I think ‘The Gore’ cover all these points to perfection.

  • I think there’s just one tiny-but-vital question missing from your list: do they serve decent coffee?!

  • @ Lucy You mean those tubes of Nescafe no good?
    Yowzers. You are so right. Hotels have been excluded on the grounds of naff said in high-pitched Philadelphia cream cheese ad voice

  • Lisa Corcoran

    A very interesting topic!

    I agree with much of what is said above and think a boutique hotel should definitely have the ‘WOW’ factor from the moment you step through the door. To me,it should be a relaxing experience without any pretension but more importantly, for the duration of your stay there should not be any feelings of disappointment.

    Without meaning to sound mercenary this also includes the price. If I pay handsomely for a room and it is tiny or I am charged for every detail eg. water, Wi-Fi, minibar, DVD’s etc I just feel disappointed. In fact, I think one of my requirements is space. A boutique hotel is usually deemed to be small but this shouldn’t apply to the size of the rooms!

    For me, it really is a sense of not being disappointed. Sometimes hotels do not quite live up to their ‘coolness’ and suffer from too much ‘hype’.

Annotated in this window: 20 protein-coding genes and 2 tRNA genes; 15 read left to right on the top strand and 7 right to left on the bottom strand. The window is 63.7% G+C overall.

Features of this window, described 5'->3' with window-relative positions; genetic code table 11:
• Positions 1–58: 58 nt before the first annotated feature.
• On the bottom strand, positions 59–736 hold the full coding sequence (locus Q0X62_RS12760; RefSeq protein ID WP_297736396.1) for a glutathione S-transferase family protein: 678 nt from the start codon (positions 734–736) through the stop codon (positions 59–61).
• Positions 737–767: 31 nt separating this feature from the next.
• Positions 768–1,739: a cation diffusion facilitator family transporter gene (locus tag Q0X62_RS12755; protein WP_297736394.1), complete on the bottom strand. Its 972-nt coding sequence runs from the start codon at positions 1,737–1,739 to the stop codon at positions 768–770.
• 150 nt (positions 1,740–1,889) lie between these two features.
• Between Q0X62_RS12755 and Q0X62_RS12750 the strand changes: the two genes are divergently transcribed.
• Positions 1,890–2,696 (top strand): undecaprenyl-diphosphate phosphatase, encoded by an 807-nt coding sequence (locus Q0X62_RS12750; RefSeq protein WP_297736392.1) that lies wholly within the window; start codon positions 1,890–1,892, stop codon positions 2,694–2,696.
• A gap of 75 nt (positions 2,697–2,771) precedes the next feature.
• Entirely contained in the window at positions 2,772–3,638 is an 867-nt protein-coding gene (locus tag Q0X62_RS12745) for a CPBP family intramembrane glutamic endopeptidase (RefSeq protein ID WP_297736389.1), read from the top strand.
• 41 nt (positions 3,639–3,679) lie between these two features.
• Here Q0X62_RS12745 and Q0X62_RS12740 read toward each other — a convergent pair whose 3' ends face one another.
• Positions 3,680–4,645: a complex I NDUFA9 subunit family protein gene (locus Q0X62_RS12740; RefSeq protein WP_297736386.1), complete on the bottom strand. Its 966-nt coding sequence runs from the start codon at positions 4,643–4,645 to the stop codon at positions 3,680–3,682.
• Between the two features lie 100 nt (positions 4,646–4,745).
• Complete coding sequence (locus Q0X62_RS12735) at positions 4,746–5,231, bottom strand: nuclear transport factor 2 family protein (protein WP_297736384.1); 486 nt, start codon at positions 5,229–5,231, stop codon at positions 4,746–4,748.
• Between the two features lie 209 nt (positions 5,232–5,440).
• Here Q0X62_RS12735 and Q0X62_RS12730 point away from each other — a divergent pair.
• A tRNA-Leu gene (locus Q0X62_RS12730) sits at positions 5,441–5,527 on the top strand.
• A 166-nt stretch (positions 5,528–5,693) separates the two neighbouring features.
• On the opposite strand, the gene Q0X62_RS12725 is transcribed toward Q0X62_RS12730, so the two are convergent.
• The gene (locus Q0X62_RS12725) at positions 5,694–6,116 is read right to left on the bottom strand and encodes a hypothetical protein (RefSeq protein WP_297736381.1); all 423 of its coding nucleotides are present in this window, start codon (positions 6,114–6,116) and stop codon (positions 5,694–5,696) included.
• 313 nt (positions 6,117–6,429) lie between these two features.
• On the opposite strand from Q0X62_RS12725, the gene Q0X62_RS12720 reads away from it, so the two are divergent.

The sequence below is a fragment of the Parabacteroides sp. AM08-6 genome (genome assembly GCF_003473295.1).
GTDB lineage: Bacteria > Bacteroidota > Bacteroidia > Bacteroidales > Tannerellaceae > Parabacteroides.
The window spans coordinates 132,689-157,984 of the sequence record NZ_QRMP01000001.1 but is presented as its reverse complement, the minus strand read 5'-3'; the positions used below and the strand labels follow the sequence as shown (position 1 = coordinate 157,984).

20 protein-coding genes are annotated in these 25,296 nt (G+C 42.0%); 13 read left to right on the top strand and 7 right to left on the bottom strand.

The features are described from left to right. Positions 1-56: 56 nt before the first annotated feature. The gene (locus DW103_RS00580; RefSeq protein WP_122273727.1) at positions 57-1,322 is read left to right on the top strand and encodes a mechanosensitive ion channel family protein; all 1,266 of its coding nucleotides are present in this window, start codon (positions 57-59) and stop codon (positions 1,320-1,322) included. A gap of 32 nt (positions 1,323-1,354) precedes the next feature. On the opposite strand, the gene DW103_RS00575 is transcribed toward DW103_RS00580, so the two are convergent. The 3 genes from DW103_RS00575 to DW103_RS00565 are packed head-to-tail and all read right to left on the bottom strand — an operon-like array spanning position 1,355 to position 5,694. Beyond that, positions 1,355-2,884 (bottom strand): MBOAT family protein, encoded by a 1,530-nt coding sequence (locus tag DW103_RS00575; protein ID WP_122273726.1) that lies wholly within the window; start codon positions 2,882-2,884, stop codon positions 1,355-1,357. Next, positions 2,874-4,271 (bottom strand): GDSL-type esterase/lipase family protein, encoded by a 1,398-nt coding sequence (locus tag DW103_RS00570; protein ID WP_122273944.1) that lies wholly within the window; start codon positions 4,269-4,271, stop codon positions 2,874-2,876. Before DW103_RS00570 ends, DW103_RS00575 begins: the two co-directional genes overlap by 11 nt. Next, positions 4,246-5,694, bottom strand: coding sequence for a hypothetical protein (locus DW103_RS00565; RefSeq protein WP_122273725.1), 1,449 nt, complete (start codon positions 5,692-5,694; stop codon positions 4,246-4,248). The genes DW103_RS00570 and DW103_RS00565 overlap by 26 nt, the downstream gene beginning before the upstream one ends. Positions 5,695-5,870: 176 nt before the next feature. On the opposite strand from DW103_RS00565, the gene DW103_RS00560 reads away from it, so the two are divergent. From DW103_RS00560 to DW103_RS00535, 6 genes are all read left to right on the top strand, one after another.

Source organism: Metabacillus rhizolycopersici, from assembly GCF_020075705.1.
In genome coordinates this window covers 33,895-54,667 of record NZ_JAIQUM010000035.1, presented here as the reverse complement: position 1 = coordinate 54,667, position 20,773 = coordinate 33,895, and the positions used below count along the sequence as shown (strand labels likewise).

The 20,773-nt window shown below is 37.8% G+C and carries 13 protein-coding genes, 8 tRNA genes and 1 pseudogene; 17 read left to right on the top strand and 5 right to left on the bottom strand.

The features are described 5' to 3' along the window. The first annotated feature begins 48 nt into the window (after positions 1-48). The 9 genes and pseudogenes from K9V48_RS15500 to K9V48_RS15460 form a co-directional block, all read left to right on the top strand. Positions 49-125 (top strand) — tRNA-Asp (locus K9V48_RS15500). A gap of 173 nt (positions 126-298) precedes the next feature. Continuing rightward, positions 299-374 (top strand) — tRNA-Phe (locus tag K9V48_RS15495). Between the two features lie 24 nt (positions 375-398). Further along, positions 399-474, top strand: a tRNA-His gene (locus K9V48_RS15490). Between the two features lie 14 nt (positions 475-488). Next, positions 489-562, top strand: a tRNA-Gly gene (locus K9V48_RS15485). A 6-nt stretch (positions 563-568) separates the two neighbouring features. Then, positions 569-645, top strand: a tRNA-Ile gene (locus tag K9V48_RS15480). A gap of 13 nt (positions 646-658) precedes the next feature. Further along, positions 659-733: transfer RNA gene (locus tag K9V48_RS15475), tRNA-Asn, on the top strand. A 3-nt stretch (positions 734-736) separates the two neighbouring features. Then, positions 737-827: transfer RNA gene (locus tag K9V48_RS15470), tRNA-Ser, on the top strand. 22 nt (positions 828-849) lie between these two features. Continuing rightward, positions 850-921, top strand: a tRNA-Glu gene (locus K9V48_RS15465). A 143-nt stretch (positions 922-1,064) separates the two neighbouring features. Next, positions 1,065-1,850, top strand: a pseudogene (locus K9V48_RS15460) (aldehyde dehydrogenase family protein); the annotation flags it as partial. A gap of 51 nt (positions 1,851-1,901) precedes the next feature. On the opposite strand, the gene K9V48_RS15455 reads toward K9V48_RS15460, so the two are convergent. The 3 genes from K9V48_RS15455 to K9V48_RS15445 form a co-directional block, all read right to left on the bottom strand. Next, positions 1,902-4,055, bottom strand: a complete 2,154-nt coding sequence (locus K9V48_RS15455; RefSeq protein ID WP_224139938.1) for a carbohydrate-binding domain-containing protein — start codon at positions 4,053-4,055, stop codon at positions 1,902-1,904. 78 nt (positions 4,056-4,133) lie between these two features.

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  • Aya

    Why so few African hotels/lodges/camps? Stunning views, personal service, romantic, small, and many of the (East African hotels) within 12 hours travel of Heathrow. Perfect for a long weekend and not a conference centre in sight!

  • Angel

    Really glad you did this post. There are quite many self proclaimed boutique hotels that just fall short for one reason or another. My biggest bug bears are things like boxy, small rooms and style over function – example no plug sockets because it interferes with the “clean lines”!

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  • Dear Mr/s Smith,

    How to be listed in your website?

    Thank you.


  • jihad

    I loved your article, it really gives an insight.
    I do training for receptionists and It matters for me the guest recognition. The guest who visits for the first time has to be treated as a repeated guest. I believe that when you mentioned treating your guest as an old friend you meant the warm feeling when seeing an old friend, you meant the warm smile and the happiness when meeting an old friend. I also believe that there is a big trust in the people who work for Mr. & Mrs. Smith and that’s why you did not hesitate to say “old friend” because many other companies and big five stars hotels want to keep the distance between the receptionist and the guest. They give more attention to forms, procedures, and other formalities… Hospitality is a people industry and yes to treat guests as old friends . We hire nice people, we do not teach people to be nice…